The anthology contains fifteen stories of pulpy goodness, featuring robots, lizard people, vigilante killers and various other bizarre creations riffing off the conspiracy theories association with the Obama presidency (although I believe the current occupant of the White House also gets a nod), and was edited by one of the hardest working men in crime fiction, Gary Phillips, critically acclaimed author of mystery and graphic novels.

Anyway, if you have not already picked up the anthology, I reckon the news it has won an Anthony should be as good an incentive as you need to do so.

It features stories by a host of talented writers, including big guns such as Walter Mosley and Robert Silverberg.… Read more

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A sit down with the Godfather: an interview with Peter Corris

As promised in my recent piece to mark the passing of Australian crime writer, Peter Corris, it gives me great pleasure to post a terrific, in-depth interview with the author that appeared in issue 14 of  the now defunct online journal, Crime Factory, in September 2013.The interview was conducted by avid crime reader and regular Crime Factory contributor, Andrew Prentice.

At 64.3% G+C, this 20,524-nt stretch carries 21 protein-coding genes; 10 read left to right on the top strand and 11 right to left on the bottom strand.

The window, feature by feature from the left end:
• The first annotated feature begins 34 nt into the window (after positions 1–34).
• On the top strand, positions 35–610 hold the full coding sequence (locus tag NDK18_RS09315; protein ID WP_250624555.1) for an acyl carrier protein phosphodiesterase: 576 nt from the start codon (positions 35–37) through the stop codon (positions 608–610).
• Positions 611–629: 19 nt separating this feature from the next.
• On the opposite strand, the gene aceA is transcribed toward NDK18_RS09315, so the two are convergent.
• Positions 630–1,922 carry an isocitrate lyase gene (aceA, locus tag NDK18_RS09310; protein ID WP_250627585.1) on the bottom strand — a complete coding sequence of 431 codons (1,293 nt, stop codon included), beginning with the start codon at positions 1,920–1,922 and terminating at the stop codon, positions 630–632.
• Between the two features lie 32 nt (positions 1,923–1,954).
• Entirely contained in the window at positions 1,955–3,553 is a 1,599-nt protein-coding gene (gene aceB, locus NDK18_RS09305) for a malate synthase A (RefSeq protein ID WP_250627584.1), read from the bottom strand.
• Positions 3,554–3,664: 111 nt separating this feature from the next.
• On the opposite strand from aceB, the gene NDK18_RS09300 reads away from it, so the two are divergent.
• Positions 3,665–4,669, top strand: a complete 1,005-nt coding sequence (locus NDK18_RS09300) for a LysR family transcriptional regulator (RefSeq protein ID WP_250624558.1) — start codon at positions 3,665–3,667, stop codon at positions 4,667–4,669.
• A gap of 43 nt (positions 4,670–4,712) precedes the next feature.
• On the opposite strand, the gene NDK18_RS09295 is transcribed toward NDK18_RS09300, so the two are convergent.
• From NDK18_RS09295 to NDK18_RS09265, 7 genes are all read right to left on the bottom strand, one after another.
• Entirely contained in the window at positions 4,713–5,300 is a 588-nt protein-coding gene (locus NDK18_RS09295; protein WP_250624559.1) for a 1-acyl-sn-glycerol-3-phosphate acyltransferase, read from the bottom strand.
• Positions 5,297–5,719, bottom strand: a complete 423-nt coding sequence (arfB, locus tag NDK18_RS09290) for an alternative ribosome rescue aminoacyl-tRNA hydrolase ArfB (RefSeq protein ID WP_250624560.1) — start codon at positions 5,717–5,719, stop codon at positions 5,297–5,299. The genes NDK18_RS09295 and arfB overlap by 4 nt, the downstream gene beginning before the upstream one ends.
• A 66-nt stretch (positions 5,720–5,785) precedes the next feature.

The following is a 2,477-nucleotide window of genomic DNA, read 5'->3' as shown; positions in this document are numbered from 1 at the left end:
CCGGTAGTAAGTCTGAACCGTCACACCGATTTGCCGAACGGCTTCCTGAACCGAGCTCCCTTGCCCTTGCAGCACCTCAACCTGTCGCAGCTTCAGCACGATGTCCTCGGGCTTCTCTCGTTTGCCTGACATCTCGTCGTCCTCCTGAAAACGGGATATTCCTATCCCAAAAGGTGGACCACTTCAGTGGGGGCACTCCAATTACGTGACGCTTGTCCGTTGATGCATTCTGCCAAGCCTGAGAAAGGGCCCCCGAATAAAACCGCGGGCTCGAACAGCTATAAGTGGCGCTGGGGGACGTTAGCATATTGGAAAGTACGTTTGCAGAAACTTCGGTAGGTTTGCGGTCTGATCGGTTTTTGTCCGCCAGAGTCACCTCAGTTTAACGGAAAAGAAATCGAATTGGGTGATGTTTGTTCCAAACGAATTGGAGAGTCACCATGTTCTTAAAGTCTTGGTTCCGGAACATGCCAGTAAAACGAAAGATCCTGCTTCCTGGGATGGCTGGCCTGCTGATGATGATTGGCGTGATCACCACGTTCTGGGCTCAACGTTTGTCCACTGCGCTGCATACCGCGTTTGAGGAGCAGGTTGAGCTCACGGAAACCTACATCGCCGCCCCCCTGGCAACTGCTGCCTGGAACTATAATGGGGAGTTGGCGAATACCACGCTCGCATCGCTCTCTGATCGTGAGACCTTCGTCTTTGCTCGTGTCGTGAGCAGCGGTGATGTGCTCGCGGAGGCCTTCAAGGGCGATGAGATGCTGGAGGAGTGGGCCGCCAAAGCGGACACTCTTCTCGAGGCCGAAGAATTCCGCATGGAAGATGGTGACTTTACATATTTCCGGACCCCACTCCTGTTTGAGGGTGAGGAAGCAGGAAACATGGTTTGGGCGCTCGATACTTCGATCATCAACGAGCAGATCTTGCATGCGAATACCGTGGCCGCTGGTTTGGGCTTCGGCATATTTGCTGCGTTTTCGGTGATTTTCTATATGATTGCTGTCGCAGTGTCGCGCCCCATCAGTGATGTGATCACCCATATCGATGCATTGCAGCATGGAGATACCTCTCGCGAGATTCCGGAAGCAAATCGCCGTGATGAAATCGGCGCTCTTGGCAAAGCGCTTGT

Crime Factory: Your pre-writing career was academia and journalism, wasn’t it?

Peter Corris: Yes

Where did the shift take place into writing novels?

I was working at the National Times when the first of the Hardy books came out, in 1980. I was the literary editor, sending the books out, doing the reviews, and also doing some interviewing pieces, sports people, politicians…and the first book was a success, very well reviewed.

That was The Dying Trade?

That’s the one. And I’d already finished the second one because I enjoyed doing the first one so much, and had started a third one, and well, the ball just got rolling, even though it took about 5 years for the first one to get published. I gave up the journalism and was bringing in enough from the books and writing short stories to get going. I should add I had a working wife as well, which was helpful.… Read more